TABLE VIII______________________________________LIQUID/LIQUID EXTRACTIONOF HYDROTROPE SOLUTION1        SOLVENT DETECTEDEX-          IN AQUEOUS PHASESAM-  TRACTION   ppm     ppm      ppm    TO-PLE   LIQUID     MEK     TOLUENE  OTHER  TAL______________________________________1     None        28     <1       140    1682     Carnation  <1      <1       40,0002                                    40,000 white oil (Witco)3     Bayol 92   <1      <1        40     40 white oil (Exxon) 100 second <1      <1        7      7 viscosity process oil______________________________________ 1 The hydrotrope solution was a 29% (w/w) aqueous solution of sodium octanoate. 2 It is probable that a low molecular weight component is present in the Carnation White oil which is extracted into the hydrotrope solution.

What has been illustrated and described here is a hydrotropic substance and a method for using it. While the hydrotropic substance and method for use have been illustrated and described with reference to a preferred embodiment, the invention is not limited to those embodiments. On the contrary, alternatives, changes or modifications may become apparent to those skilled in the art upon reading the foregoing description. Accordingly, such alternatives, changes and modifications are to be considered as forming a part of the invention insofar as they fall within the spirit and scope of the appended claims.

Patent Citations
Cited PatentFiling datePublication dateApplicantTitle
US27456 *Mar 13, 1860 Machine for covering the springs op skeleton skirts
US3213030 *Mar 18, 1963Oct 19, 1965Procter & GambleCleansing and laundering compositions
US3579453 *Nov 12, 1968May 18, 1971Rohm & HaasAlkali-soluble surfactant consisting of substituted succinic acid-nonionic ethoxylate blends
US3633339 *Nov 18, 1968Jan 11, 1972Freeport Minerals CoRecovery of sulfur dioxide from a sulfur dioxide-containing aqueous ammonium phosphate solution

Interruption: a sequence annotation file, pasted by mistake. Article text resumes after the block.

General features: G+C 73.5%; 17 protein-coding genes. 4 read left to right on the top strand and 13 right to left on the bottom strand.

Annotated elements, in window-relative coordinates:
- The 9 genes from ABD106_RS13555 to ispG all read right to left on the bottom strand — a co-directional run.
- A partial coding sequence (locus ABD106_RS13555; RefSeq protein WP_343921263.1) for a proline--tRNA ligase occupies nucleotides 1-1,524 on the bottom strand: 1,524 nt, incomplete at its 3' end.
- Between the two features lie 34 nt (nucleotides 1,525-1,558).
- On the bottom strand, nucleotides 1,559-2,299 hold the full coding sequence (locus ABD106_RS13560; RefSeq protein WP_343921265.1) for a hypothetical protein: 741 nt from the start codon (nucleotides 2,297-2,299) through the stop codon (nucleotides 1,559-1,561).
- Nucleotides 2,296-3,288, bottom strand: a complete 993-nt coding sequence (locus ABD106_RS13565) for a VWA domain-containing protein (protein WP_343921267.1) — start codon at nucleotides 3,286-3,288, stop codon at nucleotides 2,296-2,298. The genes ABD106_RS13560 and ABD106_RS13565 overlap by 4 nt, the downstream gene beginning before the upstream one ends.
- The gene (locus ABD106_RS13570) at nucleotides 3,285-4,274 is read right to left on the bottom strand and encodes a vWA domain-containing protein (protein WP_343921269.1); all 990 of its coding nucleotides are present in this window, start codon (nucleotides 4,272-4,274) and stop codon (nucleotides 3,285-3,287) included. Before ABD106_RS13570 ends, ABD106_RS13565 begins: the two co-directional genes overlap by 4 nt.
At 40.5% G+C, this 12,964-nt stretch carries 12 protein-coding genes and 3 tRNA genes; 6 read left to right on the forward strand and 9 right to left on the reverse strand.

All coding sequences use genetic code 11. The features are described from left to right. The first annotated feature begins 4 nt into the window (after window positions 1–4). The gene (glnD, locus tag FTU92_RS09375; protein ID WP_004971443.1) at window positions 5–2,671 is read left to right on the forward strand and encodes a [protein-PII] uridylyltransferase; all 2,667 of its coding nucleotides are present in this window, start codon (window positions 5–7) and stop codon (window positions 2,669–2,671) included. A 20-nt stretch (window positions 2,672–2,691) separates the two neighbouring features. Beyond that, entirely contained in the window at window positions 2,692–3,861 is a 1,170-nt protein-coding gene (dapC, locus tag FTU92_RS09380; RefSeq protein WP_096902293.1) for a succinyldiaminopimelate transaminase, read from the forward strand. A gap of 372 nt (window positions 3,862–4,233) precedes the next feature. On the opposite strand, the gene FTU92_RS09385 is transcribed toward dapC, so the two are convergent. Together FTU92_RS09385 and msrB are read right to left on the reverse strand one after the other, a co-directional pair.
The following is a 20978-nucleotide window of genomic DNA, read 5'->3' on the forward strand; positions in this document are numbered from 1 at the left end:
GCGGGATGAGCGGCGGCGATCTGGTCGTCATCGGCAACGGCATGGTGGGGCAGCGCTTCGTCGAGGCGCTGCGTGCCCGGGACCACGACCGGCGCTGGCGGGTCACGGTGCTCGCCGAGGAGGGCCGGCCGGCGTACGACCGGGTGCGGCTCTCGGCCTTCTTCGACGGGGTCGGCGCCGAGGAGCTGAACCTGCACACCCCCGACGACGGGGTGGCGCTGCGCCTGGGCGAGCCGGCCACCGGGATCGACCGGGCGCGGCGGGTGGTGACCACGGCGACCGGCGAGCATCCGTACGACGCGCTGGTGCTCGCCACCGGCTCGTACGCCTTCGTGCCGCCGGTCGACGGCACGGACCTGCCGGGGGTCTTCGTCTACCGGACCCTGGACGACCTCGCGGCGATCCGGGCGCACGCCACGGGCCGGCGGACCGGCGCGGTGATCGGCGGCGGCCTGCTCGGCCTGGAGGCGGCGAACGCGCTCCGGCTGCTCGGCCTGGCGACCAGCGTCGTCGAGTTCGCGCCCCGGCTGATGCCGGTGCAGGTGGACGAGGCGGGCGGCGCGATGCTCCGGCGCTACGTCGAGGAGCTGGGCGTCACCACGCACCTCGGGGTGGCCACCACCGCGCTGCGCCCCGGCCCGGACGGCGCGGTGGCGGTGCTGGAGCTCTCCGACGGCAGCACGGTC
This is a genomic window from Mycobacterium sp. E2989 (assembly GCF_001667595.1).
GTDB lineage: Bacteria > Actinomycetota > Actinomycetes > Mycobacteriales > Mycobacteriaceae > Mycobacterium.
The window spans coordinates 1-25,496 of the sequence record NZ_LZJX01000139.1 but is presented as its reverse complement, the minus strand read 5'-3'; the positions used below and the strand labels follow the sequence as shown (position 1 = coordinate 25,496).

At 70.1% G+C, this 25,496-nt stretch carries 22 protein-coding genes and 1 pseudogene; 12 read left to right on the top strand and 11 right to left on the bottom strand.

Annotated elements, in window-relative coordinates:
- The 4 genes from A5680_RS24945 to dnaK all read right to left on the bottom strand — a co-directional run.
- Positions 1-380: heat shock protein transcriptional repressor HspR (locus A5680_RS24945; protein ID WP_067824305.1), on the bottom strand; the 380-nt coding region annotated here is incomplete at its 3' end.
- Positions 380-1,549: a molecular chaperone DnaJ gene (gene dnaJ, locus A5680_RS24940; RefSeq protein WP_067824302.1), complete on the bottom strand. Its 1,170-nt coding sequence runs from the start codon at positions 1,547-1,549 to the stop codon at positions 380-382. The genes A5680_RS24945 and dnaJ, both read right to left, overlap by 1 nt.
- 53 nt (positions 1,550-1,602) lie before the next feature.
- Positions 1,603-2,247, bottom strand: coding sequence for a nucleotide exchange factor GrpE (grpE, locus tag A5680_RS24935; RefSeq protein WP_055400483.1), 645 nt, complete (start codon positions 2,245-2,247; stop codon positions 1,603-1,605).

US4261707 *Sep 12, 1979Apr 14, 1981Schweitzer Industrial Corp.Removal of solids, absorption of hydrocarbon vapors in liquid
US4339248 *Nov 19, 1979Jul 13, 1982Grow Group, Inc.Spraying paints, polyethers
US4353715 *Dec 16, 1980Oct 12, 1982Abcor, Inc.Apparatus for and process of removal of solvent vapors
US4378235 *Oct 5, 1981Mar 29, 1983Nalco Chemical CompanyScrubbing media for removing volatile organic material from paint spray booths
US4444573 *Jun 21, 1982Apr 24, 1984Nalco Chemical CompanyHydrotropes and uses thereof
Non-Patent Citations
Reference
1 *International Publication WO82/01324, 4/29/82, Weitman, pp. 1 7, dwg. 1 sheet.
2International Publication WO82/01324, 4/29/82, Weitman, pp. 1-7, dwg. 1 sheet.
Referenced by
Citing PatentFiling datePublication dateApplicantTitle
US5198143 *Mar 31, 1992Mar 30, 1993Nortru, Inc.Esters and ester alcohols with nonionic surfactants
US5200104 *Nov 8, 1991Apr 6, 1993Nortru, Inc.Composition for the treatment of overspray in paint spray booths
US5254256 *Jul 20, 1992Oct 19, 1993Nortru, Inc.Removal and isolation of paint solids from overspray
US5393448 *Jun 9, 1993Feb 28, 1995Church & Dwight Co., Inc.Aqueous electronic circuit assembly cleaner and method
US5397495 *Jun 9, 1993Mar 14, 1995Church & Dwight Co. Inc.Cleaning compounds for electronic circuits
US5397496 *Mar 29, 1993Mar 14, 1995Nortru, Inc.Paints with nonionic surfactants
US5464556 *Sep 30, 1993Nov 7, 1995Nortru, Inc.Carbonyl compound, i.e., alcohol esters and/or condensation products of alcohol esters and carboxylic acids, the compound being capable of dissolving paint while remaining insoluble in and nonreactive with aqueous media
Classifications
U.S. Classification95/190
International ClassificationB01D53/14
Cooperative ClassificationB01D53/14, B01D53/1493
European ClassificationB01D53/14M, B01D53/14
Legal Events
DateCodeEventDescription
Sep 30, 1996FPAYFee payment
Year of fee payment: 12
Sep 21, 1992FPAYFee payment
Year of fee payment: 8
Nov 21, 1988FPAYFee payment
Year of fee payment: 4